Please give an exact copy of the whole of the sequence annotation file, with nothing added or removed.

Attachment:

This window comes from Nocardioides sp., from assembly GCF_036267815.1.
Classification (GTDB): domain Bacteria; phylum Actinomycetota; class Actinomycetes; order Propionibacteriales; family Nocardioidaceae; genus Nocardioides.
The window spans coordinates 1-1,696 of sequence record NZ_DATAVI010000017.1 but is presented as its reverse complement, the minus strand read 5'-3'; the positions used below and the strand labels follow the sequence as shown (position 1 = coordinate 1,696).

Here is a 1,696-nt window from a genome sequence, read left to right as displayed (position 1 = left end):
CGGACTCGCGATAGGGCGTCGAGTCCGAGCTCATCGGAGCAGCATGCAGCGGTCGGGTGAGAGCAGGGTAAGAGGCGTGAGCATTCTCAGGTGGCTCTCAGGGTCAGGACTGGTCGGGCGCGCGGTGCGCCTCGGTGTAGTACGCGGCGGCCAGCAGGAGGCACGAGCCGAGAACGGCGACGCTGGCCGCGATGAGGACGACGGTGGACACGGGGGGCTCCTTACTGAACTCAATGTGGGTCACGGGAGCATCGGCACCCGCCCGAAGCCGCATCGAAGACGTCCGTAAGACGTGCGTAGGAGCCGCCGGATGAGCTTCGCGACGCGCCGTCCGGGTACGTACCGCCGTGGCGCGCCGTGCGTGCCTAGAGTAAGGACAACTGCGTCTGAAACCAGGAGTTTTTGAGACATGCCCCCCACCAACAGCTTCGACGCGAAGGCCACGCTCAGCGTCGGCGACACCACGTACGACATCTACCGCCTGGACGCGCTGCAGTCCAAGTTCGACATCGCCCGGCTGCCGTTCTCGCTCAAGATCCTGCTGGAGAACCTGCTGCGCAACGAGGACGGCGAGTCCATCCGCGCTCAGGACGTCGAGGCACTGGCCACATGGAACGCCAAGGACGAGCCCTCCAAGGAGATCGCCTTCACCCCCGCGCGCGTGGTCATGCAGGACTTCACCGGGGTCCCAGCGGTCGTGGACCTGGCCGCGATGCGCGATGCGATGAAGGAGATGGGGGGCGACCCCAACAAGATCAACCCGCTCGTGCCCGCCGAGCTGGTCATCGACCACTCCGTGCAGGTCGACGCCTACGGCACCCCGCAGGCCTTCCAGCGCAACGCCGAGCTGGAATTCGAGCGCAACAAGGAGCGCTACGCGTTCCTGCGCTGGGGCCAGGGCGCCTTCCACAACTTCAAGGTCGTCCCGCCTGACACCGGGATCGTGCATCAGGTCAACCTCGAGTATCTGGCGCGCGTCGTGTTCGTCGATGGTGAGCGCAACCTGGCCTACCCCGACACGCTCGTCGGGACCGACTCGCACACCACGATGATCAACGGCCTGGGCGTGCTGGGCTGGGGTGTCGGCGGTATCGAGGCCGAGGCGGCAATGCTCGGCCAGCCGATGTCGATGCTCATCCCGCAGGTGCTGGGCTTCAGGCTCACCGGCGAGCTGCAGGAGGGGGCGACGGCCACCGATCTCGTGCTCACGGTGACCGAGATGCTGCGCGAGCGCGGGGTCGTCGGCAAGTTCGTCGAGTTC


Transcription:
This window comes from Nocardioides sp., from assembly GCF_036267815.1.
Classification (GTDB): domain Bacteria; phylum Actinomycetota; class Actinomycetes; order Propionibacteriales; family Nocardioidaceae; genus Nocardioides.
The window spans coordinates 1-1,696 of sequence record NZ_DATAVI010000017.1 but is presented as its reverse complement, the minus strand read 5'-3'; the positions used below and the strand labels follow the sequence as shown (position 1 = coordinate 1,696).

Here is a 1,696-nt window from a genome sequence, read left to right as displayed (position 1 = left end):
CGGACTCGCGATAGGGCGTCGAGTCCGAGCTCATCGGAGCAGCATGCAGCGGTCGGGTGAGAGCAGGGTAAGAGGCGTGAGCATTCTCAGGTGGCTCTCAGGGTCAGGACTGGTCGGGCGCGCGGTGCGCCTCGGTGTAGTACGCGGCGGCCAGCAGGAGGCACGAGCCGAGAACGGCGACGCTGGCCGCGATGAGGACGACGGTGGACACGGGGGGCTCCTTACTGAACTCAATGTGGGTCACGGGAGCATCGGCACCCGCCCGAAGCCGCATCGAAGACGTCCGTAAGACGTGCGTAGGAGCCGCCGGATGAGCTTCGCGACGCGCCGTCCGGGTACGTACCGCCGTGGCGCGCCGTGCGTGCCTAGAGTAAGGACAACTGCGTCTGAAACCAGGAGTTTTTGAGACATGCCCCCCACCAACAGCTTCGACGCGAAGGCCACGCTCAGCGTCGGCGACACCACGTACGACATCTACCGCCTGGACGCGCTGCAGTCCAAGTTCGACATCGCCCGGCTGCCGTTCTCGCTCAAGATCCTGCTGGAGAACCTGCTGCGCAACGAGGACGGCGAGTCCATCCGCGCTCAGGACGTCGAGGCACTGGCCACATGGAACGCCAAGGACGAGCCCTCCAAGGAGATCGCCTTCACCCCCGCGCGCGTGGTCATGCAGGACTTCACCGGGGTCCCAGCGGTCGTGGACCTGGCCGCGATGCGCGATGCGATGAAGGAGATGGGGGGCGACCCCAACAAGATCAACCCGCTCGTGCCCGCCGAGCTGGTCATCGACCACTCCGTGCAGGTCGACGCCTACGGCACCCCGCAGGCCTTCCAGCGCAACGCCGAGCTGGAATTCGAGCGCAACAAGGAGCGCTACGCGTTCCTGCGCTGGGGCCAGGGCGCCTTCCACAACTTCAAGGTCGTCCCGCCTGACACCGGGATCGTGCATCAGGTCAACCTCGAGTATCTGGCGCGCGTCGTGTTCGTCGATGGTGAGCGCAACCTGGCCTACCCCGACACGCTCGTCGGGACCGACTCGCACACCACGATGATCAACGGCCTGGGCGTGCTGGGCTGGGGTGTCGGCGGTATCGAGGCCGAGGCGGCAATGCTCGGCCAGCCGATGTCGATGCTCATCCCGCAGGTGCTGGGCTTCAGGCTCACCGGCGAGCTGCAGGAGGGGGCGACGGCCACCGATCTCGTGCTCACGGTGACCGAGATGCTGCGCGAGCGCGGGGTCGTCGGCAAGTTCGTCGAGTTC